Global Economy: Grappling with the Fed and other uncertainties
By Alan Wheatley
LONDON (Reuters) - A clutch of surveys this week is likely to show the global economy slowly picking up even as new and old uncertainties combine to test the optimism of businesses and consumers alike.
Purchasing managers indexes (PMIs) for the euro zone, China and the United States are all forecast to climb further away from the boom-bust line of 50. Germany's closely watched IFO business sentiment index is also expected to show a gain.
Gross domestic product in the euro zone remains 3 percent below its 2008 peak and unemployment is at a record high, but the 17-member bloc is set to expand for the second quarter in a row after 18 months of contraction, according to Bert Colijn, an economist with the Conference Board in Brussels.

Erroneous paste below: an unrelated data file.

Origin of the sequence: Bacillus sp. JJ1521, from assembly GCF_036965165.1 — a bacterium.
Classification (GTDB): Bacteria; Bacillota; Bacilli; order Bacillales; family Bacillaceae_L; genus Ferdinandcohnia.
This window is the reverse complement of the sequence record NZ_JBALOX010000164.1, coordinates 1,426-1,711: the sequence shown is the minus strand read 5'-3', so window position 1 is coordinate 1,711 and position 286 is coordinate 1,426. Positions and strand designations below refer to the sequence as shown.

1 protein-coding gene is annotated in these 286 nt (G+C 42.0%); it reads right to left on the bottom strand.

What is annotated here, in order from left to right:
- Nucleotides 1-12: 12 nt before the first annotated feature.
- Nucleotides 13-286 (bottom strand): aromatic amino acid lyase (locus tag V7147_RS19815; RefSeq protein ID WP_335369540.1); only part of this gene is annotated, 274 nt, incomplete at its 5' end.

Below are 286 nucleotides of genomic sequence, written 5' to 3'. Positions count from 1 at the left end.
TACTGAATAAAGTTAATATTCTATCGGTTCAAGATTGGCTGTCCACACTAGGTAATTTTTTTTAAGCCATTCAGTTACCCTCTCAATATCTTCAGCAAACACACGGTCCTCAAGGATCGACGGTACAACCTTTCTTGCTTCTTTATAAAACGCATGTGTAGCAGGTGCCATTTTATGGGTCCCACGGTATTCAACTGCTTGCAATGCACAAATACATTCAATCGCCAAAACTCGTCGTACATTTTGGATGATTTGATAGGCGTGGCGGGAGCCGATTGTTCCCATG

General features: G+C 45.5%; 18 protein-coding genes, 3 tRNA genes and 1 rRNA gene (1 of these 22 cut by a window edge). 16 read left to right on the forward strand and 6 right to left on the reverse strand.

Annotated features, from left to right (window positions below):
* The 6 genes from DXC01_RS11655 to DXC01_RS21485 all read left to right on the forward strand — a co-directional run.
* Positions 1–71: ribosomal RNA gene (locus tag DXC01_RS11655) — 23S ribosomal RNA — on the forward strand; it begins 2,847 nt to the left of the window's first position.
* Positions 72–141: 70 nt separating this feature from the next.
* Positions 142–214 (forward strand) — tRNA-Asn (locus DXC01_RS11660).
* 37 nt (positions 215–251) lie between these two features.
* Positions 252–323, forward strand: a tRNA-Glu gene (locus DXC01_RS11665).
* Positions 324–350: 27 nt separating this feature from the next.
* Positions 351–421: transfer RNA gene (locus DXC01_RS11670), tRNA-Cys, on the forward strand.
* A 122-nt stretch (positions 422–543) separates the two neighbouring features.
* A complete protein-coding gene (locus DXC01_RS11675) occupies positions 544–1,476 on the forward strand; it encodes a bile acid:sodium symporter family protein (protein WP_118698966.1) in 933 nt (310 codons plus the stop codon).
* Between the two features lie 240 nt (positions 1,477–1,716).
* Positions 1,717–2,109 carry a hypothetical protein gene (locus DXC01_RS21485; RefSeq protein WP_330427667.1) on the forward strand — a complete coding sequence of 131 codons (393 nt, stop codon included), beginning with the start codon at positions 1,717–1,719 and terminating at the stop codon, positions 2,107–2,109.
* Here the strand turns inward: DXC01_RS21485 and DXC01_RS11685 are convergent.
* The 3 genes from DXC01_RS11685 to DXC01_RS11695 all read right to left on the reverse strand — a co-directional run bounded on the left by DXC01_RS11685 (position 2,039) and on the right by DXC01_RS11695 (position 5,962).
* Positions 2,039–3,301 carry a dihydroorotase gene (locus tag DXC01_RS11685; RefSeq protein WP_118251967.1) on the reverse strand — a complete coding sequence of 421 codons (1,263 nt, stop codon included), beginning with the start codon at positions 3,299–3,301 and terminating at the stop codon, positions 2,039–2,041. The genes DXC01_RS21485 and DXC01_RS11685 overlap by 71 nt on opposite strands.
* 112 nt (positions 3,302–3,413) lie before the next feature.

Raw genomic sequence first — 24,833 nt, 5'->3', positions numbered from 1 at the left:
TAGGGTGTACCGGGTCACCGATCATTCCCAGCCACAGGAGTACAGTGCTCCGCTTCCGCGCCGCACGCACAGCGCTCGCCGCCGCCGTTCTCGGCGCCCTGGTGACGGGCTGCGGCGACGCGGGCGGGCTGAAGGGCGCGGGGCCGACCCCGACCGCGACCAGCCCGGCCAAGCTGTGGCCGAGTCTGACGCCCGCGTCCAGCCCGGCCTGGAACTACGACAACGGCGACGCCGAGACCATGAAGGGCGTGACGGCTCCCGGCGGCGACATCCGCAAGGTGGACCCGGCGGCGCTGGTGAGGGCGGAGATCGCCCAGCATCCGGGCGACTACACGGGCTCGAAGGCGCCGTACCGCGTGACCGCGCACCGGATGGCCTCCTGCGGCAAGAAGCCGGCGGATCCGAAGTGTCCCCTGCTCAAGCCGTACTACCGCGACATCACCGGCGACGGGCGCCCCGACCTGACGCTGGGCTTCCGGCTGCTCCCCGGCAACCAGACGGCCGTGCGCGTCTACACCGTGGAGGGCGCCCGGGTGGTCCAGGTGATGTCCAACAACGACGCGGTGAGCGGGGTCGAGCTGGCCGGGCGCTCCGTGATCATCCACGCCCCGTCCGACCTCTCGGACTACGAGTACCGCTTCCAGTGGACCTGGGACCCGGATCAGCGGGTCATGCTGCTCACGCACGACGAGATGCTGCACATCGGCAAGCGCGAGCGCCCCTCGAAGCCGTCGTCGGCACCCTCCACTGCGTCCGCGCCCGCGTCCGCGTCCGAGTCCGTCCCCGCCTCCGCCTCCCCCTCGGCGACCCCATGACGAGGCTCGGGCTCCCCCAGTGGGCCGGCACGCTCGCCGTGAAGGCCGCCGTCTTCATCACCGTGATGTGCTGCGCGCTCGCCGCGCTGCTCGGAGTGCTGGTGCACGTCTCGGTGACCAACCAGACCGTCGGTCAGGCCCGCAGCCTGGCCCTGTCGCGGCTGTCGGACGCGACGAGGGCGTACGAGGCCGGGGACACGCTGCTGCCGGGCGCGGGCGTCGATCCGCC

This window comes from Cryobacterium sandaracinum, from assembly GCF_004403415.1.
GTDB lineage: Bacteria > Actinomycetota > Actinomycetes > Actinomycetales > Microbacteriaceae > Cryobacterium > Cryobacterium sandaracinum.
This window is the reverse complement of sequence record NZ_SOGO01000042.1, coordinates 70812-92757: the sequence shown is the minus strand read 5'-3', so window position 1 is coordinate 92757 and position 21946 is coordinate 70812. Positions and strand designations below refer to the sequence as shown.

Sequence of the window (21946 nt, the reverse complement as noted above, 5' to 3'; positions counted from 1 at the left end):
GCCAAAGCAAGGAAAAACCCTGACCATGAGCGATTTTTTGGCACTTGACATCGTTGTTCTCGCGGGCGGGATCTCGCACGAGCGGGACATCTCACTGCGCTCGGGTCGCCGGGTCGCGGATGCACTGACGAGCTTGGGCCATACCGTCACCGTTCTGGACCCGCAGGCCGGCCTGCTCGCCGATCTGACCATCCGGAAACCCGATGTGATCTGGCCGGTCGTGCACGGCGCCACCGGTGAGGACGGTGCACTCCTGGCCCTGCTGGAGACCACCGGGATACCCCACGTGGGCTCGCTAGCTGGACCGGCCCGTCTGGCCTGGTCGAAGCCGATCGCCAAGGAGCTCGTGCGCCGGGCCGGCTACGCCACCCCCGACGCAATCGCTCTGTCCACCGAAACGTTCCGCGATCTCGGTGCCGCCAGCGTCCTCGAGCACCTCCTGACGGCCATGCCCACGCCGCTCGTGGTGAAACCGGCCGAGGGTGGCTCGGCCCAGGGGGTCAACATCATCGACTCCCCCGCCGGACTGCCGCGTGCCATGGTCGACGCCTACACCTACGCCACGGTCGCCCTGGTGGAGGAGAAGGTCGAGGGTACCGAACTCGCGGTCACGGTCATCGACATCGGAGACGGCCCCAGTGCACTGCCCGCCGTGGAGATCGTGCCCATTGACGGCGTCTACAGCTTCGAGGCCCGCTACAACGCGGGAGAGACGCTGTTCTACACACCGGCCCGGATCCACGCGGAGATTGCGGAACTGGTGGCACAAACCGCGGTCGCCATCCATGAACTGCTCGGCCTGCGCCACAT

Even the construction industry, which crashed when the financial crisis struck, appears to be bottoming out.
"The outlook continues to improve for Europe in general," Colijn said. "The fact that we're seeing a momentum change at the moment is a positive signal."
Jim O'Neill, former chairman of Goldman Sachs Asset Management, said the PMIs of the entire Group of Seven advanced industrial countries were all rising quite significantly for the first time since 2008.
An exceptionally strong reading last week for the Philadelphia Federal Reserve's manufacturing survey also hinted that the global economy was stirring.
"It's quite conceivable that declining commodity prices are giving a big lift to real incomes," O'Neill said. Continued...